You Have a Hero Complex Thanks to Just About All Media

I’ve been reading the Night Angel trilogy.  It’s okay.  A real page-turner, but I don’t find myself marveling at it like I did with Game of Thrones.  (After Game of Thrones everything else pales, and this post explains why…)

The main character is introduced on page 1.  He is normal.  But we discover that he is indeed NOT NORMAL.  He is marked for greatness.  He is special.

You see this everywhere.

The main character is special because of an accident of birth.  His midichlorians are off the scale.  His father was actually a secret king.  He is a descendent of the first men.  He is chosen, seemingly at random, to apprentice with a legend.  He unwraps the golden ticket.

In better cases, he is defined by a single act.  He slays a dragon, pulls a sword from a stone.  His victory is an event, a crowning moment.

In worse cases, she is special in spite of her inadequacies.  I say she, because unfortunately, this is a common trope of female protagonists in popular books.  Bella is chosen by Edward because….of how she bites her lip?  I’m really not sure.  It seems to me that she is boring and treats everyone like crap.  Even Katniss, who is extremely skilled with a bow, winds up being relegated to a symbol of rebellion rather than someone who consistently rebels (props for her decision to stand for her sister though – that was a true act of heroism).

But I digress…

None of this is real life.  In real life, you don’t get chosen at random for greatness.  No one is truly exceptional because of their father.  No one harbors any latent magic ability to control the Force.  We are all just regular people.  We will not be thrust into greatness.

Neither are we defined by a single act.  No one pulls swords from stones or defeats an emperor and then is DONE. Yet in fiction, the main character does one great thing, pretty much out of nowhere, and that defines them.

And even if they trained, we see that in montage form.  Rocky trains for 3 minutes then spends 10 beating the crap out of Ivan Drago.  Luke whines in Dagobah for 5 minutes, then defeats the most powerful warrior in the galaxy (helps that Luke is also blessed by being innately special).

And just to be clear.  If the narrative of some real person’s life includes a defining moment, say Larry Page and Sergey Brin founding Google, it’s never really a defining moment.  They didn’t invent Google out of nothing.  They both busted their butts for years to develop the skills to create “BackRub” (as Google was first called).  Then they busted their butts for several more years to build the product.  Then for several more years to build the company.

Fiction would have us believe that all we have to do is sit on our butts and wait for the narrator to write us something extraordinary. It ain’t happening.

You want to live extraordinarily?  You’re going to have to do something about it.  Something absolutely ordinary.  Like practice your guitar scales.  Push yourself to speak to three groups of strangers.  Write 750 words.  Every day.  For years and years.  And then, maybe, at the end of that un-filmable and un-narratable journey, you’ll be an overnight success.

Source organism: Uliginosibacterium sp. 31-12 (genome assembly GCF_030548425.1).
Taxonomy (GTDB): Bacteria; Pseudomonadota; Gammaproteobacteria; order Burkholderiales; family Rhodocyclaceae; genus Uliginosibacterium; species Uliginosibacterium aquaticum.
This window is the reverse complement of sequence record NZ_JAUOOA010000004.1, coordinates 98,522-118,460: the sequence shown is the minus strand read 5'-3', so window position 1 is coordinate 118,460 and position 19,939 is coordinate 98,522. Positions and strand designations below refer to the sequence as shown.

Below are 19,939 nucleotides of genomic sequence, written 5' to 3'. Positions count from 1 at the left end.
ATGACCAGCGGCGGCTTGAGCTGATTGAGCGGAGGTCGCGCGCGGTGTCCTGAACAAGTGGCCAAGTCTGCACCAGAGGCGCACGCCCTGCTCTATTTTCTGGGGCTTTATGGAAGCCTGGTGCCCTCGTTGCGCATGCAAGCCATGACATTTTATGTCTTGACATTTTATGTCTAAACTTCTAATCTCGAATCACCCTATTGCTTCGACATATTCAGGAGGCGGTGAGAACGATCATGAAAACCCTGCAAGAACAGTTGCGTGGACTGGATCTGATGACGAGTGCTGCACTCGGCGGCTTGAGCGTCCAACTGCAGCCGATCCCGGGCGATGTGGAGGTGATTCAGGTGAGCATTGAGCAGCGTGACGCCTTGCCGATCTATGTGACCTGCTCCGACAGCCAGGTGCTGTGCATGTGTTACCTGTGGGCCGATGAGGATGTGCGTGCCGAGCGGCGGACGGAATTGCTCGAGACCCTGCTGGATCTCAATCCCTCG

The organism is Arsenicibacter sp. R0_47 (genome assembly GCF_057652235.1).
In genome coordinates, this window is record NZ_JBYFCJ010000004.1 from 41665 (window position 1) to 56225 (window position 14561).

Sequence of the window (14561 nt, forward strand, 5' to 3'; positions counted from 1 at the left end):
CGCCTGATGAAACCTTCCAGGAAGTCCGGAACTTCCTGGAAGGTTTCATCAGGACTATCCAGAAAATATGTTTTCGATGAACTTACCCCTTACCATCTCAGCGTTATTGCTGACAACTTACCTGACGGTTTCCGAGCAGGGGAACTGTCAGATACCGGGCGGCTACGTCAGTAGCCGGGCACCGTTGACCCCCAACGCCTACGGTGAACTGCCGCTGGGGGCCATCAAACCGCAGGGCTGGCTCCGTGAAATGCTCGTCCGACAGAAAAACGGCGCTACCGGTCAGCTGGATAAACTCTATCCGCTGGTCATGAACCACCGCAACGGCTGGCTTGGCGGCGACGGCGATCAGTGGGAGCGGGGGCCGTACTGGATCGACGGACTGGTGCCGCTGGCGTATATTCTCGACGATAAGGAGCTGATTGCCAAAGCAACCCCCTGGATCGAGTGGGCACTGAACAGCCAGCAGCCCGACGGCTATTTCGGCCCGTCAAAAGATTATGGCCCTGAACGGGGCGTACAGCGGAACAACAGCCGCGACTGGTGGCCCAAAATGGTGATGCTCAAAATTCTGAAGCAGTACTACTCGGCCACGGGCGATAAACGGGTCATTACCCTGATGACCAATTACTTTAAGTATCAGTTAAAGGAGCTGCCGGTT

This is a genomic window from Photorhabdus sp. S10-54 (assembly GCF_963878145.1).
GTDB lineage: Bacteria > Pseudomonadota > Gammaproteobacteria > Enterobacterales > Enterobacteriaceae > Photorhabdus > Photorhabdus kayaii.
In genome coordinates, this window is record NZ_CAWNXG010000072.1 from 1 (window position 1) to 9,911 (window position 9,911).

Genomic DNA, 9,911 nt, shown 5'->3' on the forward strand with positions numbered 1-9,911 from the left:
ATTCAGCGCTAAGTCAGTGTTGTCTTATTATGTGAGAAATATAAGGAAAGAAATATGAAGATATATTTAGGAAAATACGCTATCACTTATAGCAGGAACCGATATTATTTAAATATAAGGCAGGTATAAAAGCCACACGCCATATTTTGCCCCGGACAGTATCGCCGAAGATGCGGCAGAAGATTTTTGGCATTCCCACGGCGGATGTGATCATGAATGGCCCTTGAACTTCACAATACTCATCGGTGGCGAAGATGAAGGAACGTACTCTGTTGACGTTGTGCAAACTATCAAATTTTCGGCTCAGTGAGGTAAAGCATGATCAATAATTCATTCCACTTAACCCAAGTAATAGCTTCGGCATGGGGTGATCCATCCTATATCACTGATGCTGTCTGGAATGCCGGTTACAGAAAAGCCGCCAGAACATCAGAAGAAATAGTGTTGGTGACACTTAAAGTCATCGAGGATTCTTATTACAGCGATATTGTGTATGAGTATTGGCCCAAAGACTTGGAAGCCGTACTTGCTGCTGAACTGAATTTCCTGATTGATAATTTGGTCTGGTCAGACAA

Do you know the 4 emotions you need to make a great first impression every time?


If you create these 4 emotions in a SPECIFIC order, you are guaranteed to make an amazing first impression. Get the order wrong…and it won’t turn out so well. This explanatory video takes less than seven minutes to watch and is 100% free.

Click Here To Get The Video And Discover The 4 Emotions!

 

Leave A Comment

Your email address will not be published.

6 Responses to “You Have a Hero Complex Thanks to Just About All Media”

  • This is unfortunately the brutal truth in real life. It’s so easy to buy into the overnight greatness portrayed in the media, films, and books.
    I have 10+ years experience in my profession, and still have to push through mistakes and challenges to become better. It’s a journey of peaks and valleys, and sometimes, when the stars align, a smooth path.

    • It’s kinda cool though, isn’t it? To look back after 10 years and know that all that experience is the gulf that separates newcomers from where you are at skill-wise? Whenever I get bummed out about how much work I have to put into something I care about, I just remind myself: “This is why other people won’t be able to catch me.”

  • I really like the idea behind this post and the fact that it’s neither overly optimistic nor debilitating, just realistic. Yes, you can be the rock star, the powerful CEO, the freelance, or (insert dream here); you just have to work your ass off. I’ve recently been interested in “living life with a purpose” and a little faith may be required in spending your whole life with one mission, but if you put your entire self into something you love you can achieve greatness. Just don’t expect it to be handed to you!

  • The Night Angel Trilogy is one of my favorite trilogies of all time. I’d recommend anything by the author Brent Weeks. good article as always Charlie.

In a moment you'll be redirected to PayPal for confirmation you'd like to join the one week trial program. You will still only pay $5 today and you will NOT be billed for Charisma University today. You're only authorizing PayPal to bill you for Charisma University if you decide to stay in the trial past the one week period.